Book Review – The One You Cannot Have by Preeti Shenoy

I have known about Preeti Shenoy since a long, long time. Her book – “Life is what you make it” is a bestseller in most online sites. However, inexplicably I refrained from reading her until a week back. I was looking for a nice, mature read, so I thought about sampling the best book of Ms. Shenoy. This one seemed to have the best rating. Having read the likes of Ravinder Singh, Chetan Bhagat, Sudeep Nagarkar, and Durjoy Datta and not liking a few books by the acclaimed writers (although I Too Had a Love Story by Ravinder was quite emotional in the end, and Till the Last Breath by Durjoy was brilliant in every way), I wondered what Preeti had in store for me.

Nowadays, as soon as I flip through a few pages, I recognize the class of the author. Preeti Shenoy has class. Her writing is brilliant and lucid, better than the writers mentioned above. She does repeat words like ‘heck’ and ‘darn’ and the f word more often that you would like, but it’s still alright and not overused. You will find simplicity but not in the juvenile kind of way you find in most Commercial Indian Authors’ works. Frequently, you’ll find stylishly constructed sentences, too. She is a writer worth emulating. Not just the language – the plot is also intriguing. The characters are well etched out and are still lingering in my mind. They are neither totally black nor white, which is always good. The descriptions of ambiance are also satisfactory. The emotions of the lead characters are expressed beautifully. Although it never moved me to tears, I could feel their emotions (their guilt, anger, shock, happiness etc.) throughout the book. The majority of the book is predictable, but still the story captures your attention till the very end. The mails exchanged between the characters are also wonderfully written. SMS Lingo is never used in the text messages that characters share which is commendable. There is a slight sprinkling of Hinglish (which I personally don’t appreciate), but it’s usage is minimal which is okay. Painful memories of the past are skillfully portrayed.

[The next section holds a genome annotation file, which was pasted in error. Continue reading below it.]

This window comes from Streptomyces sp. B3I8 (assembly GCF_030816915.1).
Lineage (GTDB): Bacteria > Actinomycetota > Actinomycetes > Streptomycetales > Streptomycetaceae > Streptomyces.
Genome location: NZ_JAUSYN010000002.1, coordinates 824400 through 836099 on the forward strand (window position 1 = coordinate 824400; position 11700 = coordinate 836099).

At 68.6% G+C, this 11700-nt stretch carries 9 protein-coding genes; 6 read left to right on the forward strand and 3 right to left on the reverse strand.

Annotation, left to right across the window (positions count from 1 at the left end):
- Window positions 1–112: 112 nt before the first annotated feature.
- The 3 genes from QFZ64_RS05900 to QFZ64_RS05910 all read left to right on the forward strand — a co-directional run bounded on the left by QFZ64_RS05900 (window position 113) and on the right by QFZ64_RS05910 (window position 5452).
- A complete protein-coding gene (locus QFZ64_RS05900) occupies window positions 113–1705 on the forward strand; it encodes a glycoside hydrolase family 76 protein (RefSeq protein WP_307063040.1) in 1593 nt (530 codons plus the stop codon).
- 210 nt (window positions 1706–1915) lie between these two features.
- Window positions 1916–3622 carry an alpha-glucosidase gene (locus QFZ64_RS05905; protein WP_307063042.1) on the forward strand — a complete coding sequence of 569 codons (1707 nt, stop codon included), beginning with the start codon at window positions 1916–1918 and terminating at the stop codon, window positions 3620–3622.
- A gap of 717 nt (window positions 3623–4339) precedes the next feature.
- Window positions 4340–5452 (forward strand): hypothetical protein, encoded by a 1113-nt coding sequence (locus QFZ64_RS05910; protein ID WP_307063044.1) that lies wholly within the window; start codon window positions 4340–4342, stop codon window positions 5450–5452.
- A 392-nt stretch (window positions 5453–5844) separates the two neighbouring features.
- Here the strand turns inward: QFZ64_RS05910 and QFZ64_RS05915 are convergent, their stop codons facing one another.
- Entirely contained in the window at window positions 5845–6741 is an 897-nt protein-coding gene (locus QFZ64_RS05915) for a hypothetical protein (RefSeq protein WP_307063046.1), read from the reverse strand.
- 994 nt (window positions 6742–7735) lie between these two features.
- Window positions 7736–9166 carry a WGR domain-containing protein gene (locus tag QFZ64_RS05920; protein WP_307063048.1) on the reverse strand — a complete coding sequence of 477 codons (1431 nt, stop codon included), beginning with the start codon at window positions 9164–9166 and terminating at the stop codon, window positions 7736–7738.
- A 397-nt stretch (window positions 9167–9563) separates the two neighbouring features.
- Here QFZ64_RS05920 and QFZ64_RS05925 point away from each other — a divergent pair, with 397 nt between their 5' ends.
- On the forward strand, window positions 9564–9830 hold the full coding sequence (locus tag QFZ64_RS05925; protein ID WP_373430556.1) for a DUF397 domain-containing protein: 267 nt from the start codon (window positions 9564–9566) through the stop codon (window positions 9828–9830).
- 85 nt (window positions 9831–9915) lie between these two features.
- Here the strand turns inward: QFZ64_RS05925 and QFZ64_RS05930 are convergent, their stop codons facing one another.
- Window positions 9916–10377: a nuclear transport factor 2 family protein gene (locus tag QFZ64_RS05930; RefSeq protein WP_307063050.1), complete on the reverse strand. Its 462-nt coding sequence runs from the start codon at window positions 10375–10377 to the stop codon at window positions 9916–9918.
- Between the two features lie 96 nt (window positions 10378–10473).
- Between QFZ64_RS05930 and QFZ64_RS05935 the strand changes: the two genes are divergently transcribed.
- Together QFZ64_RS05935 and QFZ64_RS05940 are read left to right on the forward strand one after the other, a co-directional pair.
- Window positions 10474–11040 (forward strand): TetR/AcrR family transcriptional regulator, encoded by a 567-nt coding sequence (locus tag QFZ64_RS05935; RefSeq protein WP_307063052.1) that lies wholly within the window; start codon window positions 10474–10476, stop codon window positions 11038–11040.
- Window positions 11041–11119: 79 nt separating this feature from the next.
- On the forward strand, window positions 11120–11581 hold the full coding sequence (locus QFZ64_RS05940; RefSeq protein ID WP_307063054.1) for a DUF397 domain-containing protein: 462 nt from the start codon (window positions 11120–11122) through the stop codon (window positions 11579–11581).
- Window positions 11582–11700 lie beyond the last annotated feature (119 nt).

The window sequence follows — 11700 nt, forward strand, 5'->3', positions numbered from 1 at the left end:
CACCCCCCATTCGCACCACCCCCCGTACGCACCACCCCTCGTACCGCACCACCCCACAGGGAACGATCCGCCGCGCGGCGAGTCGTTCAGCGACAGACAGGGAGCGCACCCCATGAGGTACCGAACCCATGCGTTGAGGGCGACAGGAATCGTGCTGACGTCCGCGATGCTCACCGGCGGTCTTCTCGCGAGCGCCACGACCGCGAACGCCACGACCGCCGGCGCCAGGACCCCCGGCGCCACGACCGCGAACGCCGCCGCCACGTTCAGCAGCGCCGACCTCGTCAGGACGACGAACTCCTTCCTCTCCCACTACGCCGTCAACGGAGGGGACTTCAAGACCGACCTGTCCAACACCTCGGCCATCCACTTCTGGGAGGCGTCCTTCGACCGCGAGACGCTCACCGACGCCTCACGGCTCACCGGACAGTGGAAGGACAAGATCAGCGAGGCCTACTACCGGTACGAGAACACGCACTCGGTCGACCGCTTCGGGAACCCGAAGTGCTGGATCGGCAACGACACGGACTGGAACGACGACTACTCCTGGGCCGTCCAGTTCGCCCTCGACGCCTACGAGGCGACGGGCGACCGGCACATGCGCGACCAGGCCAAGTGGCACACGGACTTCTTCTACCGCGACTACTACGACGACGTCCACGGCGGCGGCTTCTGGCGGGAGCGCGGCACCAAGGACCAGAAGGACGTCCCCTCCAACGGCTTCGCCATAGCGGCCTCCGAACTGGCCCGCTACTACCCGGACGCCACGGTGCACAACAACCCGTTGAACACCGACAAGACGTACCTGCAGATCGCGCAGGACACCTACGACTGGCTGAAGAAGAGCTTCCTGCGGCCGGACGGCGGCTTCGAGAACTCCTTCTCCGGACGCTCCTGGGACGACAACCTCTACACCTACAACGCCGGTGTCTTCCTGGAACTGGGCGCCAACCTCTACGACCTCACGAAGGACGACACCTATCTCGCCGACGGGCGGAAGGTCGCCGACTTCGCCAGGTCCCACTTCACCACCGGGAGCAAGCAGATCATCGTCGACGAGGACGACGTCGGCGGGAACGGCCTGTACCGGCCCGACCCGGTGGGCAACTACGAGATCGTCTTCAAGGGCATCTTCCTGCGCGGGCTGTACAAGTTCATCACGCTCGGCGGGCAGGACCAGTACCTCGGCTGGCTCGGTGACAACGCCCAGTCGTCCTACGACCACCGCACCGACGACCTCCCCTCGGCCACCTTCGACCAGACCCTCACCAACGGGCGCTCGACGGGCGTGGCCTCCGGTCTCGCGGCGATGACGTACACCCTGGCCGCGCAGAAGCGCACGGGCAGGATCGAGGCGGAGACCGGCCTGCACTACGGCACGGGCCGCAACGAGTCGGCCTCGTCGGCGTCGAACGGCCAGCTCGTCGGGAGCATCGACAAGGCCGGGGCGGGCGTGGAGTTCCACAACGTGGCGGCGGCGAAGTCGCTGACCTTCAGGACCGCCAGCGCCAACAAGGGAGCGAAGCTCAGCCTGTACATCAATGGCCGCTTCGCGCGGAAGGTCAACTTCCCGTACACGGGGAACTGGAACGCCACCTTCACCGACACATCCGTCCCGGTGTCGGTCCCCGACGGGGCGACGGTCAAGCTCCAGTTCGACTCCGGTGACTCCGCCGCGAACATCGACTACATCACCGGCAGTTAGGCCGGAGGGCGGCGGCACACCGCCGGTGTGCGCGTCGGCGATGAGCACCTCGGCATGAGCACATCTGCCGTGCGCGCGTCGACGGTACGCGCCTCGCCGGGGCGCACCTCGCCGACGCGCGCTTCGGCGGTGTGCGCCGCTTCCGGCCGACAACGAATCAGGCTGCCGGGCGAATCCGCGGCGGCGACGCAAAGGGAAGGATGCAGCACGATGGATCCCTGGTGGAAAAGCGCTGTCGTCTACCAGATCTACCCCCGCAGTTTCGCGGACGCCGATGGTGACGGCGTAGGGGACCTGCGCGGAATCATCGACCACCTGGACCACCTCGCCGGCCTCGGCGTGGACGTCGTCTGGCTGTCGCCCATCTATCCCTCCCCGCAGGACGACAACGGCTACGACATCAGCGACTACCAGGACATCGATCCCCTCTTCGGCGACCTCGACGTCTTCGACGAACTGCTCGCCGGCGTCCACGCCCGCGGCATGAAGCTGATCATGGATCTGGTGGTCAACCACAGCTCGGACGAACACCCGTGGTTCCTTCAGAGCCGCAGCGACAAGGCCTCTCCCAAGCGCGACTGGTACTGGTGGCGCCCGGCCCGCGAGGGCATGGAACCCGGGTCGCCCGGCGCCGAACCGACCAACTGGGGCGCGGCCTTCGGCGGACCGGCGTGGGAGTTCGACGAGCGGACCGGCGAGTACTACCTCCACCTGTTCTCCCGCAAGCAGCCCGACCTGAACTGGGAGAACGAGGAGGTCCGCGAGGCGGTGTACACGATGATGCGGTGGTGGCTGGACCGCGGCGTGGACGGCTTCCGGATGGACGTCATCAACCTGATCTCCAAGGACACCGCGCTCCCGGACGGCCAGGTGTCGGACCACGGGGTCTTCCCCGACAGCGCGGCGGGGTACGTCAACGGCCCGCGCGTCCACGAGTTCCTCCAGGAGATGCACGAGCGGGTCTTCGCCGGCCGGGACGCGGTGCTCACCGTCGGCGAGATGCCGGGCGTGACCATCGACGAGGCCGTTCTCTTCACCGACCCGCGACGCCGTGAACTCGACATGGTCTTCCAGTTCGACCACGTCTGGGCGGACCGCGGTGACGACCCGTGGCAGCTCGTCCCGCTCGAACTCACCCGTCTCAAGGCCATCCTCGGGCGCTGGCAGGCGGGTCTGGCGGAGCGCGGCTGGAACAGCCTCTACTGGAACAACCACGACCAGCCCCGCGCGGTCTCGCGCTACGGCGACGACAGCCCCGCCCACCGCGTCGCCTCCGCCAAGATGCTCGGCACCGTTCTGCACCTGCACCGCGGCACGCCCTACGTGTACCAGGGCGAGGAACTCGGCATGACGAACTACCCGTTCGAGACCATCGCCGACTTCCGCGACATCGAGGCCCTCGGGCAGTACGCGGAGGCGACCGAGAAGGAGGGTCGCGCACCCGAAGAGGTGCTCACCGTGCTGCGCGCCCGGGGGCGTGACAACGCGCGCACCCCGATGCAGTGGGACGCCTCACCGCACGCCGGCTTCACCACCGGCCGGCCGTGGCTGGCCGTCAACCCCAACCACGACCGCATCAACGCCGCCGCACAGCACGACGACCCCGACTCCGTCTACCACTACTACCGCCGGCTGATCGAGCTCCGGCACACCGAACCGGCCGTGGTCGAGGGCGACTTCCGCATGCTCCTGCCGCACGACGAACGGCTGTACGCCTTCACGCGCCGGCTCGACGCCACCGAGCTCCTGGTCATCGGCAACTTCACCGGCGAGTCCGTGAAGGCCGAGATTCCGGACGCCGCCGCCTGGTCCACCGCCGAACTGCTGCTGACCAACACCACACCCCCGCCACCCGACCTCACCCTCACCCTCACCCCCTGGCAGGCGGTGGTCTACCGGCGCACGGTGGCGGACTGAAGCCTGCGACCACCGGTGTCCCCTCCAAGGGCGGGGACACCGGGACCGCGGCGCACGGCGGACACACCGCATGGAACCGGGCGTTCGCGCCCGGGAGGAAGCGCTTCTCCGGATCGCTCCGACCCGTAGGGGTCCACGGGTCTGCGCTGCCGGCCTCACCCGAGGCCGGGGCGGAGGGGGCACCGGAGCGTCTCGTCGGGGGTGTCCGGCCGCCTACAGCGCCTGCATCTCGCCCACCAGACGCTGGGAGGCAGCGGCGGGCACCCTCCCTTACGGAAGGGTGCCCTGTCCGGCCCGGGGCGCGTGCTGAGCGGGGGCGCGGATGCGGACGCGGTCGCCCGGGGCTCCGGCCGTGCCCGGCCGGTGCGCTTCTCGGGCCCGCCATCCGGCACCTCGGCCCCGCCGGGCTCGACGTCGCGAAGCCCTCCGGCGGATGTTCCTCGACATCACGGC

All in all, a wonderful, tightly-knit book. Kudos to Preeti Shenoy. 4.5 stars. I look forward to reading more of her stuff. She’s a popular author. And it’s not surprising. Cheers!


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